What It's Like To Welcome a Refugee Into Your Own Home
The ordinary people making refugees welcome.
After the photo of a drowned Syrian toddler washed up on a beach shocked the world, a wave of compassion and outrage swept across the global community. But one year on from this harrowing image, how much has changed?
Sadly, not much.
More than 11 million Syrians have been forced to flee their homes and 5,700 refugees have died trying to reach safety since Alan Kurdi’s tragic death. Currently, there are 65.3 million displaced people in the world . And yet, the response — particularly from wealthy countries — has been weak. Xenophobia, fears about national security and pressure on resources mean many countries treat asylum seekers with suspicion, rather than compassion.
However, stories of individuals welcoming refugees into their homes offer a glimmer of hope.
" ‘No Stranger Place,’ " a series of stories created by photographer Aubrey Wade and writer/ producer Nadine Alfa in collaboration with UNHCR, documents the relationship between locals and the refugees they have welcomed into their homes. The stories revealed by the portraits are intimate and powerful — they are a reminder of “what is possible when people choose to respond out of trust, instead of fear.”
Tracing unexpected combinations of cultures and lifestyles, the stories highlight the power of welcoming a stranger into your own home.
Like Alqumit Alhamad and Linnea Tell, met through a Swedish organization that pairs refugees with local hosts. They are an unlikely pair: Alqumit is "flamboyant," gay, and Muslim, and fled Syria after some of his friends were tortured by IS militants and homosexuals were thrown off buildings in his hometown. Linnea is described as a quiet single mother, training to be a librarian. Despite these superficial differences, Linnea says, "I instantly knew this would work because it was so easy to talk to him."
Then there's Inas, whose life changed when he bumped into a friendly German couple just four days after he arrived in Germany. Unexpected cultural differences emerged when Inas saw them playing with their dog. "Inas was visibly shocked," says Wilhelm, one of the pair who took Inas into their home. "Imagine you go somewhere and someone cuddles with a rat, it would be disgusting!" Soon, Inas warmed to their pet and has been living with the couple since November 2015. "It feels like real family life!" says Wilhelm.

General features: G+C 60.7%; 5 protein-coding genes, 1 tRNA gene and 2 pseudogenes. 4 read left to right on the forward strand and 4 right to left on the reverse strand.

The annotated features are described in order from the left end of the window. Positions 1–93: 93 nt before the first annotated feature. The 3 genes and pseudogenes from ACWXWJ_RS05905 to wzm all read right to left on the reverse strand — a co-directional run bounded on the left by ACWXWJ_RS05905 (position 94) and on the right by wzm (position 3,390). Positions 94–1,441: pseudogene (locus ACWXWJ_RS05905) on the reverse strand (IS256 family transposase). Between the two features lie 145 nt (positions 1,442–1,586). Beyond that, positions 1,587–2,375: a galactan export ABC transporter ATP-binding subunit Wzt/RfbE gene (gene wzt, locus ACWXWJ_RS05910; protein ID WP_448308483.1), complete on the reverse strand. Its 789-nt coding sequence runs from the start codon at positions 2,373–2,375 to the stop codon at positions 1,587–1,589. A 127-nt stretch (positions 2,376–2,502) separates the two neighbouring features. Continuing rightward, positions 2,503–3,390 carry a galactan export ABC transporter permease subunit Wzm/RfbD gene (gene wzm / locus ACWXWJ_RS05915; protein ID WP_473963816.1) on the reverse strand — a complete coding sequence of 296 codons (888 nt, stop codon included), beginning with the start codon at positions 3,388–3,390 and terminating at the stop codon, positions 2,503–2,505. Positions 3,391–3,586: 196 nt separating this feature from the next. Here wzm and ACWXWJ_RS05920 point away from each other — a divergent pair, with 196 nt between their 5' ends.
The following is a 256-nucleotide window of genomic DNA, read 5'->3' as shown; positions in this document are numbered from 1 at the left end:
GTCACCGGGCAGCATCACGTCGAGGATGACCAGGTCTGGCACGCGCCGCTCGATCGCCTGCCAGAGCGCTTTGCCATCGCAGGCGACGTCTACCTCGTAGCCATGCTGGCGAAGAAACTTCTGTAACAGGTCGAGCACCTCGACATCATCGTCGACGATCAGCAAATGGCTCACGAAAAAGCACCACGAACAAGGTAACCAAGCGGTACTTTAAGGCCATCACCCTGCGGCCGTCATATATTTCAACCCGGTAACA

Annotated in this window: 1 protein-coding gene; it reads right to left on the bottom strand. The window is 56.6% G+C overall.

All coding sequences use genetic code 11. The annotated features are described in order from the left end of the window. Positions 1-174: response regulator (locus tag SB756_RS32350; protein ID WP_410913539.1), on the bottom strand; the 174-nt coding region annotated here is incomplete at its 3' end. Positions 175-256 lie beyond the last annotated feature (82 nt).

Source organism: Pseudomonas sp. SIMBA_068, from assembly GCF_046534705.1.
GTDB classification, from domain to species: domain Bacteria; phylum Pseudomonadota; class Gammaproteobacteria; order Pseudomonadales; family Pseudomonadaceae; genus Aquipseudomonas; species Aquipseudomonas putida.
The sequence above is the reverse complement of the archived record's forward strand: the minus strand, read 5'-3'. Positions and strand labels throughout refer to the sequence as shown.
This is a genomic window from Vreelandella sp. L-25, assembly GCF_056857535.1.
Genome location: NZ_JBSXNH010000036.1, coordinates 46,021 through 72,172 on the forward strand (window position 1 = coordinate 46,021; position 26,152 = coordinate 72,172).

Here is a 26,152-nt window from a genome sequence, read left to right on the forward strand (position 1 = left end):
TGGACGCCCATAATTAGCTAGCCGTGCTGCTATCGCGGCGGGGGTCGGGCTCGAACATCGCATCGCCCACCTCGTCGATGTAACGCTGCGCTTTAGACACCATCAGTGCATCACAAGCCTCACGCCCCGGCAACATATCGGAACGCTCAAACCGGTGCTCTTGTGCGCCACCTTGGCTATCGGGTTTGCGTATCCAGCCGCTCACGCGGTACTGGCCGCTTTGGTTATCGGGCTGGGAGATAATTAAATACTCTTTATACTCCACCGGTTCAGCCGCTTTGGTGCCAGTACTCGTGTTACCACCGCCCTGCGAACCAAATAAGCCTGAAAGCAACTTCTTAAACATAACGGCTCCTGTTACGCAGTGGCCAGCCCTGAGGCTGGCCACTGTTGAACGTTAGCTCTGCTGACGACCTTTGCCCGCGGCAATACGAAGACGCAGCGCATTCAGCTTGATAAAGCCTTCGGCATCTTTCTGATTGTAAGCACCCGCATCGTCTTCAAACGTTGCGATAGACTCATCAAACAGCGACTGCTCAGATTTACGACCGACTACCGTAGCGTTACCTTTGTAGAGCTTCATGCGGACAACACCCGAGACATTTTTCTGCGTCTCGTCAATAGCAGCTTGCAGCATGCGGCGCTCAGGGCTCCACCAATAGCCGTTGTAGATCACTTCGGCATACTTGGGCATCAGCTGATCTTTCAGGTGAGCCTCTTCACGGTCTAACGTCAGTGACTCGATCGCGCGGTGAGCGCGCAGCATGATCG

The story of the Jellineks shows that integration is a collaborative effort. A Jewish family living in Berlin who opened their home to a Muslim refugee, they work to combine both cultural heritages in their home.
“Integration is not one-sided work,” says Chaim Jellinek. “Integration is not something that we should only ask from people coming into our country. We should ask this of ourselves, too.”
Read More: US Is Resettling 10,000th Syrian Refugee
This week also marks one year from German Chancellor Angela Merkel’s famed “open-door” policy. Asserting “we can handle this,” she opened Germany’s borders to an unprecedented number of refugees. By the end of 2015, more than 1 million refugees had arrived in Germany. The approach won Merkel international admiration, but has become a source of increasing tension within German society. Riding on concerns about the number of refugees who have arrived in Germany as well as anti-foreigner sentiment, the right-wing populist party, Alternative fuer Deustchland, is gaining ground. Its leader is notorious for stating that police should shoot refugees trying to enter Germany illegally. In the most recent regional election, the AfD caused a stir by winning a greater share of the vote than Merkel’s party — a defeat largely seen as a direct consequence of the open-door policy.
Extremists voices are becoming more vocal across Western democracies. However, in the face of rising xenophobia, individuals like Linnea and Alqumit, Wilhelm and Inas, or the Jellinek family show that integration is possible. Their lives are proof that we can make refugees welcome.
As politicians call for walls to be built and turn a blind eye to the continued refugee crisis, these stories are a reminder of the common humanity that transcends cultures and borders.
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